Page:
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Can short bursts of daily activity reduce cancer risk?

A new study emphasises the importance of daily activity to reduce cancer risk

A power walk or a quick run could help keep cancer at bay.
A power walk or a quick run could help keep cancer at bay. (Pixabay)

Physical activity is known to be beneficial to health and reduce the risk of heart disease, and other leading causes of death. Now, a new study shows that just four to five minutes of daily workout could reduce the risk of developing cancer.

A study, led by researchers from the University of Sydney, Australia, has found that 4.5 minutes of intense physical activity can reduce the risk of developing some cancers by 32%. The study used data from wearable devices to track the daily activity of more than 22,000 ‘non-exercisers’, according to a press statement by the University of Sydney. The participant’s health records were closely followed for about seven years. The findings were published in the journal JAMA Oncology.

Also read: How 45 mins of exercise every day can help ward off cancer

The data analysis revealed that four to five minutes of vigorous intermittent lifestyle physical activity or VILPA was linked with a significantly lower cancer risk compared to those who didn’t engage in it. Vigorous lifestyle physical activity refers to very short bursts of activity, which are usually around one minute each such as carrying a heavy shopping cart or vigorous housework, power-walking or playing high-energy games.

“VILPA is a bit like applying the principles of High-Intensity Interval Training (HIIT) to your everyday life,” said lead author Professor Emmanuel Stamatakis in the statement. Stamatakis added that not exercising can increase the risk of developing cancers such as breast, endometrial or colon.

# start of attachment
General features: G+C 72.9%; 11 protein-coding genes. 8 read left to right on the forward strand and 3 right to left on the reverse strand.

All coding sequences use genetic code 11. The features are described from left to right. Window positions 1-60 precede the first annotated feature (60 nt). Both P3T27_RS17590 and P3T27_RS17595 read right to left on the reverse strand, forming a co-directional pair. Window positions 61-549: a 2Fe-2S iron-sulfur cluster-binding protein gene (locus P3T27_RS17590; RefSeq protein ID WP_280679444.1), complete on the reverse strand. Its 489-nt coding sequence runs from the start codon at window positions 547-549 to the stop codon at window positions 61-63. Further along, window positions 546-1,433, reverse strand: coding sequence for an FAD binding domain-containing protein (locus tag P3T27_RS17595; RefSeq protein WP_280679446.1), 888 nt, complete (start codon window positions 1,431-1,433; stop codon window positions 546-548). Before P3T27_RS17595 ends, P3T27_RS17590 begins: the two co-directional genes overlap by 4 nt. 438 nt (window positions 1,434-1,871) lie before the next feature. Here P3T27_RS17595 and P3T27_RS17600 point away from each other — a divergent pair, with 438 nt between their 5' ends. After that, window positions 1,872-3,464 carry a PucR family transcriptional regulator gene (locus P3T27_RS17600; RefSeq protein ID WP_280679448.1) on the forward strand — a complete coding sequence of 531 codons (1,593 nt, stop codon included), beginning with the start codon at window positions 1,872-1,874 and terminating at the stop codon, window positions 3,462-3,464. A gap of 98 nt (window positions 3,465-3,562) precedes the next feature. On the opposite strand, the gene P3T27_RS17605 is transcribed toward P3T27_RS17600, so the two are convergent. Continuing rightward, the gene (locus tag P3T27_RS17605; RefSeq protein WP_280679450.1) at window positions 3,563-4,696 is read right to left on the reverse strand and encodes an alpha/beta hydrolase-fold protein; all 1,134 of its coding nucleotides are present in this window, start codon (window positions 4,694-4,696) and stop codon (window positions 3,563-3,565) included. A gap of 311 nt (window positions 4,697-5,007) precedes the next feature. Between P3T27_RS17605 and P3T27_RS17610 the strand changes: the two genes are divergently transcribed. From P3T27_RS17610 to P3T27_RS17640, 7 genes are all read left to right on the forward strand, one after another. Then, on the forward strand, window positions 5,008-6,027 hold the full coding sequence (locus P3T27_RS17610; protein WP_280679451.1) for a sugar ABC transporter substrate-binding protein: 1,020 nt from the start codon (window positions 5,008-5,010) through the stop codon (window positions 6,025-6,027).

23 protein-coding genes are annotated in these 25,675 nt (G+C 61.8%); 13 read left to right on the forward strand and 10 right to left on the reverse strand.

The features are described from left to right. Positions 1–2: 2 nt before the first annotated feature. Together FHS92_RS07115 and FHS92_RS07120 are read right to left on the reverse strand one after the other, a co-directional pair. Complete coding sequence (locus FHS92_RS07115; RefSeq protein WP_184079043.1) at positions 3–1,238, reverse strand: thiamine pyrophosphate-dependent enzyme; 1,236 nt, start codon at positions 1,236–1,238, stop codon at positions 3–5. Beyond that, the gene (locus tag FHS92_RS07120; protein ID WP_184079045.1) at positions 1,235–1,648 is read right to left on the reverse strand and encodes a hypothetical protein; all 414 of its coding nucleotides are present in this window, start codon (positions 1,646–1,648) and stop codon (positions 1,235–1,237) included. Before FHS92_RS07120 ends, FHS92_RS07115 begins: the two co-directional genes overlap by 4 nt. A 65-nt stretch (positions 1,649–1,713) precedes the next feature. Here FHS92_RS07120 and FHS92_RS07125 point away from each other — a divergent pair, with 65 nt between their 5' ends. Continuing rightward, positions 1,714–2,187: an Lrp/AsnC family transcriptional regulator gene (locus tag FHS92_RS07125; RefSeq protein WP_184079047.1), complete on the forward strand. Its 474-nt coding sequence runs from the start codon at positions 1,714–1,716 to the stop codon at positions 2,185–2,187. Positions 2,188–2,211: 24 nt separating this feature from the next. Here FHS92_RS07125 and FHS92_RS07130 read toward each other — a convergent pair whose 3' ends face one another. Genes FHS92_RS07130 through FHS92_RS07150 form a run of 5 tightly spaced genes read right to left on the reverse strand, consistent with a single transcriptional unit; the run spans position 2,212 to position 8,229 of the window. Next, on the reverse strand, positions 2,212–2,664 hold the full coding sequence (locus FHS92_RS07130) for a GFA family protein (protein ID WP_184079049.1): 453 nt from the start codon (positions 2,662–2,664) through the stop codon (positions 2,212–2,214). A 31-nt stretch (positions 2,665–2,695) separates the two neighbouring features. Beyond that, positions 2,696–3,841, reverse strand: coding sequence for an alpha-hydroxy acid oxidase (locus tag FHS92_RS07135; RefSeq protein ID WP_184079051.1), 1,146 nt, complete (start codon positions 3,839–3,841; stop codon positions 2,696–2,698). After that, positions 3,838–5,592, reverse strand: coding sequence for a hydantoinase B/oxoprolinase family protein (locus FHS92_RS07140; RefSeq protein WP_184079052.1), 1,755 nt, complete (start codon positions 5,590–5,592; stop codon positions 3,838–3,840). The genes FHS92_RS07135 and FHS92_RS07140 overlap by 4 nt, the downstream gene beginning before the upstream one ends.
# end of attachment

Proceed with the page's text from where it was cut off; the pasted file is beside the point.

This new study shows that the more you move at a higher intensity every day, the lower your risk of developing cancer. Previous research such as a 2016 study published in the journal JAMA Internal Medicine showed that at least 13 types of cancer significantly dripped with regular physical activity.

“We know the majority of middle-aged people don’t regularly exercise which puts them at increased cancer risk but it’s only through the advent of wearable technology like activity trackers that we are able to look at the impact of short bursts of incidental physical activity done as part of daily living,” Stamatakis said in the statement.

Moreover, a 2021 study found stomach cancer is the one most linked with physical inactivity. The researchers showed that although active people can develop cancer, the risk can be sufficiently reduced with daily activity. The study said that moderate exercise of at least 300 hours a week could be beneficial in warding off cancer risks.

Also read: Daily brisk walk can prevent early death, finds study

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